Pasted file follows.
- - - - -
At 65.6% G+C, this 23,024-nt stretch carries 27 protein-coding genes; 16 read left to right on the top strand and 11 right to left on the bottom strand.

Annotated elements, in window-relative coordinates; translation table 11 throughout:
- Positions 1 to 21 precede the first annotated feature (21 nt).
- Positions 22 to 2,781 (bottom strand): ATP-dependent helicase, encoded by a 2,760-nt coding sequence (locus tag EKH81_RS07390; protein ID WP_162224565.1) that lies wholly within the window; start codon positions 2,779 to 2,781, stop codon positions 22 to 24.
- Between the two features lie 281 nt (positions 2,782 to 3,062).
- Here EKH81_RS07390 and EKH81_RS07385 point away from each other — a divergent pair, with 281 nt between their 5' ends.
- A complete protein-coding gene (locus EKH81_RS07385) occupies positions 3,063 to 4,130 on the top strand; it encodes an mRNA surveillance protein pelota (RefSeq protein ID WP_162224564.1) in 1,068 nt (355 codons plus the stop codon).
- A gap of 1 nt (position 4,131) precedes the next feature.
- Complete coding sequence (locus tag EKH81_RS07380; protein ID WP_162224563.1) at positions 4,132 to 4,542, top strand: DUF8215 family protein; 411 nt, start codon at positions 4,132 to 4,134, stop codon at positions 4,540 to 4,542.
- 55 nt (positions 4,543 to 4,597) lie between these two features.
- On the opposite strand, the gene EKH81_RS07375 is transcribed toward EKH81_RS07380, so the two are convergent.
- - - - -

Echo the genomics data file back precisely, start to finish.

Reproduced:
At 65.6% G+C, this 23,024-nt stretch carries 27 protein-coding genes; 16 read left to right on the top strand and 11 right to left on the bottom strand.

Annotated elements, in window-relative coordinates; translation table 11 throughout:
- Positions 1 to 21 precede the first annotated feature (21 nt).
- Positions 22 to 2,781 (bottom strand): ATP-dependent helicase, encoded by a 2,760-nt coding sequence (locus tag EKH81_RS07390; protein ID WP_162224565.1) that lies wholly within the window; start codon positions 2,779 to 2,781, stop codon positions 22 to 24.
- Between the two features lie 281 nt (positions 2,782 to 3,062).
- Here EKH81_RS07390 and EKH81_RS07385 point away from each other — a divergent pair, with 281 nt between their 5' ends.
- A complete protein-coding gene (locus EKH81_RS07385) occupies positions 3,063 to 4,130 on the top strand; it encodes an mRNA surveillance protein pelota (RefSeq protein ID WP_162224564.1) in 1,068 nt (355 codons plus the stop codon).
- A gap of 1 nt (position 4,131) precedes the next feature.
- Complete coding sequence (locus tag EKH81_RS07380; protein ID WP_162224563.1) at positions 4,132 to 4,542, top strand: DUF8215 family protein; 411 nt, start codon at positions 4,132 to 4,134, stop codon at positions 4,540 to 4,542.
- 55 nt (positions 4,543 to 4,597) lie between these two features.
- On the opposite strand, the gene EKH81_RS07375 is transcribed toward EKH81_RS07380, so the two are convergent.